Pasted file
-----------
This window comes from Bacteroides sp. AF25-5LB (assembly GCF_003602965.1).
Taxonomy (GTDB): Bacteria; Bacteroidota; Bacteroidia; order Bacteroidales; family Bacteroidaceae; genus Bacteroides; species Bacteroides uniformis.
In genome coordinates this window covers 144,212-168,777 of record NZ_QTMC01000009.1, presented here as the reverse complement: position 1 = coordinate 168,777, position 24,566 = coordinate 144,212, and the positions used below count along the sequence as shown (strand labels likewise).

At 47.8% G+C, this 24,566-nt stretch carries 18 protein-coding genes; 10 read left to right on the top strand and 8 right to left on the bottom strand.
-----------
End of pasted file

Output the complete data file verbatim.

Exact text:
This window comes from Bacteroides sp. AF25-5LB (assembly GCF_003602965.1).
Taxonomy (GTDB): Bacteria; Bacteroidota; Bacteroidia; order Bacteroidales; family Bacteroidaceae; genus Bacteroides; species Bacteroides uniformis.
In genome coordinates this window covers 144,212-168,777 of record NZ_QTMC01000009.1, presented here as the reverse complement: position 1 = coordinate 168,777, position 24,566 = coordinate 144,212, and the positions used below count along the sequence as shown (strand labels likewise).

At 47.8% G+C, this 24,566-nt stretch carries 18 protein-coding genes; 10 read left to right on the top strand and 8 right to left on the bottom strand.